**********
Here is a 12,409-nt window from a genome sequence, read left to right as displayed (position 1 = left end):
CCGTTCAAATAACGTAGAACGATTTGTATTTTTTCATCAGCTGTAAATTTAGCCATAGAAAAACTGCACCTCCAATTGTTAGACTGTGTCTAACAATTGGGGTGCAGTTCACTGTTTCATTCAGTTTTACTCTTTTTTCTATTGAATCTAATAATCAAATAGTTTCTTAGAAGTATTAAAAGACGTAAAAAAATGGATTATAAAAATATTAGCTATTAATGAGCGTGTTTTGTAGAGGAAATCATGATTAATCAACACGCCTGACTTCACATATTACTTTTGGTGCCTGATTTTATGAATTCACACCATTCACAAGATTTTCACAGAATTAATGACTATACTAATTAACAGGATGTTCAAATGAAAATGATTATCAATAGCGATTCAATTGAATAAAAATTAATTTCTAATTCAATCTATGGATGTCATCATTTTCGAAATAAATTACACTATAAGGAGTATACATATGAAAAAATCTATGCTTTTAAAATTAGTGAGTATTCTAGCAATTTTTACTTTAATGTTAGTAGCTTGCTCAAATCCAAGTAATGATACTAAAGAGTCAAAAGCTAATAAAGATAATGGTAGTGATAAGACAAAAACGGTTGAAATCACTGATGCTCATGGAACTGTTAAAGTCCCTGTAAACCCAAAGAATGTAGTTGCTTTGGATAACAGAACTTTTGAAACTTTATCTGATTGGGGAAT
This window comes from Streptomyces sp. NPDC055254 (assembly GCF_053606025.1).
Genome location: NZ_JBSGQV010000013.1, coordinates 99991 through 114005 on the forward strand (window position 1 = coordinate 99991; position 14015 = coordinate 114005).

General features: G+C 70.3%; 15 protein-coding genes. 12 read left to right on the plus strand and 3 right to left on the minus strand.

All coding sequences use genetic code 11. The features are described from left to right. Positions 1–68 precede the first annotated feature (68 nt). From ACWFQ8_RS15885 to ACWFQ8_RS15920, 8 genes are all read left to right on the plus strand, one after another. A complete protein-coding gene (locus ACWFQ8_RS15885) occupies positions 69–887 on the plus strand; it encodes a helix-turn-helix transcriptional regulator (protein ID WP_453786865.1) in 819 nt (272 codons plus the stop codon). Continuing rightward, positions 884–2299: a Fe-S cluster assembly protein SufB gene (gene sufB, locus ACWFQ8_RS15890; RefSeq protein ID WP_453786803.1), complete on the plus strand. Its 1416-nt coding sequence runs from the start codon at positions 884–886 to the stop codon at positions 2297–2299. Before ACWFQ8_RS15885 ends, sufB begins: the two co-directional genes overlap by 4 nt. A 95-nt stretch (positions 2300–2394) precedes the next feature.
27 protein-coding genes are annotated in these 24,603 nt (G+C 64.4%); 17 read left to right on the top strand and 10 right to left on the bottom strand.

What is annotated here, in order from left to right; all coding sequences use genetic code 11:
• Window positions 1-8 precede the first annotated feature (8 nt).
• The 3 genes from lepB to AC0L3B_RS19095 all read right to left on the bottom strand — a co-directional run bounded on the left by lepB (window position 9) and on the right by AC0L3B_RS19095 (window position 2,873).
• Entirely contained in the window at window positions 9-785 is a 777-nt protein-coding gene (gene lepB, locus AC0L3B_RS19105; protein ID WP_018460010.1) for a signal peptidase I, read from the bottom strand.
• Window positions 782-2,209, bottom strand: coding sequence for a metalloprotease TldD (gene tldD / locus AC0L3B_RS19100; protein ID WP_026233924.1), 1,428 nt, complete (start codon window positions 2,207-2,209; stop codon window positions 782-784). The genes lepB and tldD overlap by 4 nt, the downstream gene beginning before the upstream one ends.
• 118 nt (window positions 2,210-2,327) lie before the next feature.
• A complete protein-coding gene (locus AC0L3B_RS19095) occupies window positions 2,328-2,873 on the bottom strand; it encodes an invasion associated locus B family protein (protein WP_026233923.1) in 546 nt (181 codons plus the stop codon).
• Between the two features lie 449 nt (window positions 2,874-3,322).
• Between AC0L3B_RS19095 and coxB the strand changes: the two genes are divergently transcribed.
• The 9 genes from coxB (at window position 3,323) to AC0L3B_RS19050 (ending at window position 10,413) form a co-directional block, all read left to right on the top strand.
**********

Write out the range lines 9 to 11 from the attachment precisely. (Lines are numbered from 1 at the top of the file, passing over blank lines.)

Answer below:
• Window positions 1-8 precede the first annotated feature (8 nt).
• The 3 genes from lepB to AC0L3B_RS19095 all read right to left on the bottom strand — a co-directional run bounded on the left by lepB (window position 9) and on the right by AC0L3B_RS19095 (window position 2,873).
• Entirely contained in the window at window positions 9-785 is a 777-nt protein-coding gene (gene lepB, locus AC0L3B_RS19105; protein ID WP_018460010.1) for a signal peptidase I, read from the bottom strand.